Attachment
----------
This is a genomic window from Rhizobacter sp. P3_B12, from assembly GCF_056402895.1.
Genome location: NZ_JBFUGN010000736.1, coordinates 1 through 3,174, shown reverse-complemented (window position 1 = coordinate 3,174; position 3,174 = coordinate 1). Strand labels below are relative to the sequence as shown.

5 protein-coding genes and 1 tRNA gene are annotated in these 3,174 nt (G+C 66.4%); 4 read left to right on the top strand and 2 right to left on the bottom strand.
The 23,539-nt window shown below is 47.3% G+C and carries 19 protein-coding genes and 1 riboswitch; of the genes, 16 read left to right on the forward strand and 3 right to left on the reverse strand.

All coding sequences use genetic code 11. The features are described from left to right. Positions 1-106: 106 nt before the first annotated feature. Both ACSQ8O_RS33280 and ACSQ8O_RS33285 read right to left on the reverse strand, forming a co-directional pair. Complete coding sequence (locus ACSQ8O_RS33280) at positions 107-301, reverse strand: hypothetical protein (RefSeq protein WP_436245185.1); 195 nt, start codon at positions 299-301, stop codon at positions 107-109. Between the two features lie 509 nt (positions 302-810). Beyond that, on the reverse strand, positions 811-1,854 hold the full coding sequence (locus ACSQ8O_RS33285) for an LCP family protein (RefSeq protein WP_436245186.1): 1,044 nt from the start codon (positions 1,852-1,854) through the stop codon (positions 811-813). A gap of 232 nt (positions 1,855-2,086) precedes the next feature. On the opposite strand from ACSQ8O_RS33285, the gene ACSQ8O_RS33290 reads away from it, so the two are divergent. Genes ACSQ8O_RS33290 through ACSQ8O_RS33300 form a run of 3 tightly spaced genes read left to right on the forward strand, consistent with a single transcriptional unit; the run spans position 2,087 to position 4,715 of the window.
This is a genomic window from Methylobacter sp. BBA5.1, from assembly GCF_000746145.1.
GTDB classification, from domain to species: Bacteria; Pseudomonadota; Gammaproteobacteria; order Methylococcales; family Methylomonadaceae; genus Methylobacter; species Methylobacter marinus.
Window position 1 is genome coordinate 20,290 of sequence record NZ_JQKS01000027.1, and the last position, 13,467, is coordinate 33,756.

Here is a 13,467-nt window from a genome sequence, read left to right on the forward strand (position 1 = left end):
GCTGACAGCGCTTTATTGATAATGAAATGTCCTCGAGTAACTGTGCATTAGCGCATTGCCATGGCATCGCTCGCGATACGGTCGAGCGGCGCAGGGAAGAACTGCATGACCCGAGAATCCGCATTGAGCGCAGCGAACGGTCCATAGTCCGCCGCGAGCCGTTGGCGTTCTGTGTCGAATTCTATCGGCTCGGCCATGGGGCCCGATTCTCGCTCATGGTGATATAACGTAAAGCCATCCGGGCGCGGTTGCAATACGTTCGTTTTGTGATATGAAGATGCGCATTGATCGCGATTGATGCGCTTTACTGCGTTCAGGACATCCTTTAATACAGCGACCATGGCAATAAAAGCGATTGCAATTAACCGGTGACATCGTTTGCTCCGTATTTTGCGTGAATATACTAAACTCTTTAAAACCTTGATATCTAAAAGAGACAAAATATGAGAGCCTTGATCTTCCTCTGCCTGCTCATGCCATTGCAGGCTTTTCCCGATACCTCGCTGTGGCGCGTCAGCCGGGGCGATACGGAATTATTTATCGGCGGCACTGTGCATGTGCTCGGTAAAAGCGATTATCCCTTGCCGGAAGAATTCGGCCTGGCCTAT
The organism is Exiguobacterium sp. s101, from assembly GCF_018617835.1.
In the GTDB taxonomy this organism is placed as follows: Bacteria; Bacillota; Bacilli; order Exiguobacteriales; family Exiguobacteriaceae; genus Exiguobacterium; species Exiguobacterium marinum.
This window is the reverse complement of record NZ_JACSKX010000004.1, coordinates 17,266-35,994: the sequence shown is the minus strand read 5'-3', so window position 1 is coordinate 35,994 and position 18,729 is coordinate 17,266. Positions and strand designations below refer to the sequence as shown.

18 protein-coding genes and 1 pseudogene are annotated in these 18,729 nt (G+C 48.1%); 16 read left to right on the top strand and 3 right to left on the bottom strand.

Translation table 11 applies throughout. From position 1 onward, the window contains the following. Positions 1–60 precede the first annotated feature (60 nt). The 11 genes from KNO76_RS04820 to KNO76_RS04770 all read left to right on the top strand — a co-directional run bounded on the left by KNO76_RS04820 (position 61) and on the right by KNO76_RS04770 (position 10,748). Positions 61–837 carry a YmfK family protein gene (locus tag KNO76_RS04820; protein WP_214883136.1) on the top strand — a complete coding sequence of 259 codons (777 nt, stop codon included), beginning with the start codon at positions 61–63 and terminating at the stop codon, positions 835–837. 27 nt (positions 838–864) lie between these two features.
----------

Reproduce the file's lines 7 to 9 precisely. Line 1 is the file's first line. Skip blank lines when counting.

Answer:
GTDB classification, from domain to species: Bacteria; Pseudomonadota; Gammaproteobacteria; order Methylococcales; family Methylomonadaceae; genus Methylobacter; species Methylobacter marinus.
Window position 1 is genome coordinate 20,290 of sequence record NZ_JQKS01000027.1, and the last position, 13,467, is coordinate 33,756.

Here is a 13,467-nt window from a genome sequence, read left to right on the forward strand (position 1 = left end):